19.05.2011 83 °F
Yesterday, I took part in an ancient Hawaiian Awa Ceremony. Awa (pronounced Ava) is a plant whose roots are used to produce a drink with sedative and anesthetic properties without disrupting mental clarity. The Hawaiians use it as a way of connecting to their ancestors. But before Awa can be administered, a long, beautiful ceremony needs to be performed to please the gods and bless the Awa.
When we arrived, we couldn't help but notice what beautiful place we were in. We were on a private ranch called Kaula, or something like that. Films like Jurassic Park, 50 First Dates, Along Came Polly, and others were shot there for its aesthetic appeal. It is also, I was told, a very spiritual place because it is believed that the gods were buried on the mountain that sits directly behind the ranch.
They soon asked us to line up from highest rank to lowest. We don't have a real ranking system, so we did it by age. Then, we watched as they imitated barking dogs or pigs or something. It was actually very scary. That guy I in the in picture below was the guardsman, the biggest and strongest (and scariest) of all of the administrators.
Finally, after they had "transformed", they greeted us by going nose to nose and breathing out a little bit, thereby offering some of their "mana" (essentially their lifeforce). We sat down on straw woven matts and they passed out large banana tree leaves. Then, after some talk in Hawaiian, they passed out chunks of roots from the taro plant, some other yellow one, sweet potato, some salmon, and finally seaweed. Each had it's own symbolic significance. And as it turned out, most did not taste very good. Once we all at them, they poured Awa into our coconut cups and we drank together. It was also pretty bad. I've never tasted anything like it before. It has a numbing effect on your mouth, so it tingles a bit on the way down.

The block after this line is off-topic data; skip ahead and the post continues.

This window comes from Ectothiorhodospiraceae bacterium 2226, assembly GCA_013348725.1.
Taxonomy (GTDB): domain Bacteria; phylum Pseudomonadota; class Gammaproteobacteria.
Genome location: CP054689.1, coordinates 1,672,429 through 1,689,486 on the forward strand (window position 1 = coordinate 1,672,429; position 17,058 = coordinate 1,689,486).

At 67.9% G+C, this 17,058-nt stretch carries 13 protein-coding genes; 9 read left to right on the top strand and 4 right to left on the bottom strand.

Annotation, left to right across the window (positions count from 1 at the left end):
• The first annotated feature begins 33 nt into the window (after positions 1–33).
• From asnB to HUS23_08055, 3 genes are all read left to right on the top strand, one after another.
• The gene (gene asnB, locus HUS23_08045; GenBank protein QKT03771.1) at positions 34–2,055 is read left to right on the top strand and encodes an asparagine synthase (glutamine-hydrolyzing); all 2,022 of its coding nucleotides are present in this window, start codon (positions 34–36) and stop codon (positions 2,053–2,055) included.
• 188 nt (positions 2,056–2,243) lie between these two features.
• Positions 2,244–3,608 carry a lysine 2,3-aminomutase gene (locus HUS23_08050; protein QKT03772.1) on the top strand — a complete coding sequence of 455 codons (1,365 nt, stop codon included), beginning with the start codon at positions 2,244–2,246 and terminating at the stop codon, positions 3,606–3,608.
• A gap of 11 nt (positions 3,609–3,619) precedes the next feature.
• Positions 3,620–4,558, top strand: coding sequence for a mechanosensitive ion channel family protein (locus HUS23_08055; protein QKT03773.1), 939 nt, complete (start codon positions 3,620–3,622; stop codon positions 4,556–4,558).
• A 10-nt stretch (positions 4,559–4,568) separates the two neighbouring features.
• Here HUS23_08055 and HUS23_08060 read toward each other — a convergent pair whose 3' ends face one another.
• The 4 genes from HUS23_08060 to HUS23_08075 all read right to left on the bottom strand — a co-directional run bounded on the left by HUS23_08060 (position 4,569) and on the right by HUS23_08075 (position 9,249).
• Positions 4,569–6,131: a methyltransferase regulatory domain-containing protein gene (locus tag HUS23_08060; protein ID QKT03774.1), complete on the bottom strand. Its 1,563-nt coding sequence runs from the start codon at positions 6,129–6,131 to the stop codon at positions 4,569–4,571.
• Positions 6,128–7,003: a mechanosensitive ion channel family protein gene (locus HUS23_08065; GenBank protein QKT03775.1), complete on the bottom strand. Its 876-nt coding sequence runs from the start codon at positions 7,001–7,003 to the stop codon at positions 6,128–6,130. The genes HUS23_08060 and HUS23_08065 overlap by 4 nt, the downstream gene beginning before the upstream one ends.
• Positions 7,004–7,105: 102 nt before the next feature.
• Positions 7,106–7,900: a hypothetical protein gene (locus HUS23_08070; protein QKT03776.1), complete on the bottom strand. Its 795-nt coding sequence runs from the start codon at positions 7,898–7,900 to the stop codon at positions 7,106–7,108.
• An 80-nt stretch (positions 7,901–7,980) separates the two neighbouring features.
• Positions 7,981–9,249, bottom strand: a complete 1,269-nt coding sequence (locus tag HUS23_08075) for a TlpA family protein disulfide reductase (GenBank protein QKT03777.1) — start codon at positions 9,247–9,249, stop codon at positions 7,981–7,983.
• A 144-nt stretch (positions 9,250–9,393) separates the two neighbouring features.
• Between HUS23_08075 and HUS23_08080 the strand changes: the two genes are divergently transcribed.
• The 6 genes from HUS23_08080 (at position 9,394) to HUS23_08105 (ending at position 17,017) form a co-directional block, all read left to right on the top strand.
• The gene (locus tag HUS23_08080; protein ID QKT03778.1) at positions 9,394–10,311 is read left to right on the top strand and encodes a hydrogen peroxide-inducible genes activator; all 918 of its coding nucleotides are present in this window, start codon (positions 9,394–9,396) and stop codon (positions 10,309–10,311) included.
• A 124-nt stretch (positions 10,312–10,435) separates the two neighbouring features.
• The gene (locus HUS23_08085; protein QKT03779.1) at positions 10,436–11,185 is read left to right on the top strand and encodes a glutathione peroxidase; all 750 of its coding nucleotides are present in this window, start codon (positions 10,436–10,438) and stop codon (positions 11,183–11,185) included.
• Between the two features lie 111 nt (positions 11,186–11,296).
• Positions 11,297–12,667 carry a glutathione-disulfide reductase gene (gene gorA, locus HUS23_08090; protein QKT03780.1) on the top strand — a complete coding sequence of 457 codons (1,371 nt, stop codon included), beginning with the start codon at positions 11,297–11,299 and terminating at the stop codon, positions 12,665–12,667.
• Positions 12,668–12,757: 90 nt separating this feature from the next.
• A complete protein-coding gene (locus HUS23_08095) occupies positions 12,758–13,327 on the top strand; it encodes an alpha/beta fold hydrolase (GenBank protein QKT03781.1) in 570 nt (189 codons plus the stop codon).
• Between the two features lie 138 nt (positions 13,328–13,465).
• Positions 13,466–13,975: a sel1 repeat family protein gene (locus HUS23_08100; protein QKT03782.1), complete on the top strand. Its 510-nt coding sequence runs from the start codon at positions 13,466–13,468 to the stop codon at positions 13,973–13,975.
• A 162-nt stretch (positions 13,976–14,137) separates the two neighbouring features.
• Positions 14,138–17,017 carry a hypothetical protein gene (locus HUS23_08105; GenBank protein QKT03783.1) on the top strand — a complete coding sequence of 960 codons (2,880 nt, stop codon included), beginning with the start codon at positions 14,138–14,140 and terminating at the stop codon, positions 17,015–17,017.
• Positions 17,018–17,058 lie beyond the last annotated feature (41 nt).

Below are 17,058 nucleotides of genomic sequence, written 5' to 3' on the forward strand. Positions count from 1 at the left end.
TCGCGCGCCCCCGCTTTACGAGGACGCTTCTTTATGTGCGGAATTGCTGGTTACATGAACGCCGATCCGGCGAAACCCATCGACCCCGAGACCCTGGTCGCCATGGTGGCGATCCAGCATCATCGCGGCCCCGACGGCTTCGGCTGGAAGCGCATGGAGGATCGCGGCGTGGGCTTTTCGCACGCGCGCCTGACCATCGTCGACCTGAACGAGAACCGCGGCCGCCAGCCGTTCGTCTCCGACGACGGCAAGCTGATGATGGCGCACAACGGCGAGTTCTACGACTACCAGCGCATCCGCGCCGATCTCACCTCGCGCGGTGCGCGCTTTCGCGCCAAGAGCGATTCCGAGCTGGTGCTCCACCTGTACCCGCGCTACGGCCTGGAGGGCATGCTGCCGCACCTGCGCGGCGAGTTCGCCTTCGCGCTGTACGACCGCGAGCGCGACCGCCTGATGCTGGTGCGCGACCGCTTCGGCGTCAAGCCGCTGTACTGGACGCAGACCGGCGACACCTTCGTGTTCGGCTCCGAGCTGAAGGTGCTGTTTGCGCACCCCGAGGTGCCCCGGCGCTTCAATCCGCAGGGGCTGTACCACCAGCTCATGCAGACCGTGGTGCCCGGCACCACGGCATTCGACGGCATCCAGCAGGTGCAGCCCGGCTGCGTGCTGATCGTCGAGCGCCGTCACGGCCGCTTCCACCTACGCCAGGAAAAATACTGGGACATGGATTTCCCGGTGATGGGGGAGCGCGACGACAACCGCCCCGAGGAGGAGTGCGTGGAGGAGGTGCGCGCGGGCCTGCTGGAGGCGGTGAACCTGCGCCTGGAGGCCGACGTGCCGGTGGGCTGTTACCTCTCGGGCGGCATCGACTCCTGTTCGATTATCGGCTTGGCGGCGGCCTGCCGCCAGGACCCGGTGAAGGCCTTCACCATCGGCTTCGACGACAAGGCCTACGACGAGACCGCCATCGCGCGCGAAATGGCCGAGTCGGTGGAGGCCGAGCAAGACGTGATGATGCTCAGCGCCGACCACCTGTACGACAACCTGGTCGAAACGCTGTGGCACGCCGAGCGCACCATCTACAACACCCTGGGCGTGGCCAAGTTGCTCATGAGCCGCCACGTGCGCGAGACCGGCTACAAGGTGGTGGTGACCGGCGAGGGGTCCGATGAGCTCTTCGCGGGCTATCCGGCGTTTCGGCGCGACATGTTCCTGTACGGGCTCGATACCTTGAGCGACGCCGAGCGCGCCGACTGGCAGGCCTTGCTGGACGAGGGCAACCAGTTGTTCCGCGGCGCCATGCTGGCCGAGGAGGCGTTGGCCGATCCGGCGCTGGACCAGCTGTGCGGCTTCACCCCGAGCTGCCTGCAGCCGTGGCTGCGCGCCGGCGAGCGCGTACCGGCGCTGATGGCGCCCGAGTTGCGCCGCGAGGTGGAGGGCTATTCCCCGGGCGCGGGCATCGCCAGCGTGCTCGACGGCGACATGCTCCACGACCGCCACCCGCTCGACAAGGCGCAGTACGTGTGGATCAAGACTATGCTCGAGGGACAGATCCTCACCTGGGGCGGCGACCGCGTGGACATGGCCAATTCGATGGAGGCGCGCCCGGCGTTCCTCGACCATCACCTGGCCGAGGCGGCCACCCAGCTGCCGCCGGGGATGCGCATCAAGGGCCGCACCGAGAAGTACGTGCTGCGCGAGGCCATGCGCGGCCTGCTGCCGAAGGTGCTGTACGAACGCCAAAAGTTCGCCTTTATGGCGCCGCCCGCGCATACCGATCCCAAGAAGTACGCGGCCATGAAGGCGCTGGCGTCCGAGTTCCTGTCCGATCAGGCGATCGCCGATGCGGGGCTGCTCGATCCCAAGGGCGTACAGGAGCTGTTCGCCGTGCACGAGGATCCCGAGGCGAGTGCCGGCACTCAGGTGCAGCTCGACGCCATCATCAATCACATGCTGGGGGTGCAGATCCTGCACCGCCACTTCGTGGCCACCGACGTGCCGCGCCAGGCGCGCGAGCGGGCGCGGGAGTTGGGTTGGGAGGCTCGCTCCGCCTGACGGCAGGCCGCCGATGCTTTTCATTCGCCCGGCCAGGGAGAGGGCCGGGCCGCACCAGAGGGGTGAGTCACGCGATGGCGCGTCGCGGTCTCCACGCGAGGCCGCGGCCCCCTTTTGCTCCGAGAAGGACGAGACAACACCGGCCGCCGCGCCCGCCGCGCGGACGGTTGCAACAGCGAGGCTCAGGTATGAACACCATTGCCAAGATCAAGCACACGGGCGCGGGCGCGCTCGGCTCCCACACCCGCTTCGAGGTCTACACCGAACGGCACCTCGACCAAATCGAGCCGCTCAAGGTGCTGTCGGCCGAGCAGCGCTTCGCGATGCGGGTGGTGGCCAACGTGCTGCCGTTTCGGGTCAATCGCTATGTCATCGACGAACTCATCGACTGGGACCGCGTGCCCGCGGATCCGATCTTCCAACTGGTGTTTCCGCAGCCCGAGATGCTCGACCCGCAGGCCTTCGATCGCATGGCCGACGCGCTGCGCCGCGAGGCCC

After everyone has finished, we went around saying whatever was on our minds, thanking the gods, or the people who lead the ceremony, to us for visiting Hawaii, etc. Some people talked about their ancestors, some people reflected on the lessons of humility they learned from the ceremony. From what I gather, it's an opportunity to say anything you want.
After the ceremony, we had a big potluck diner on the patio thing. It was delicious. After we ate, the Cats sang a few songs, including a spontaneous duet rendition of Orange Colored Sky with one Cat and his sister. It was really fantastic, and was especially fitting because they both have bright, orange hair. Then, the aforementioned guardsman sang and played ukelele, and two girls hulu danced.
It was a wonderful evening that I will never forget.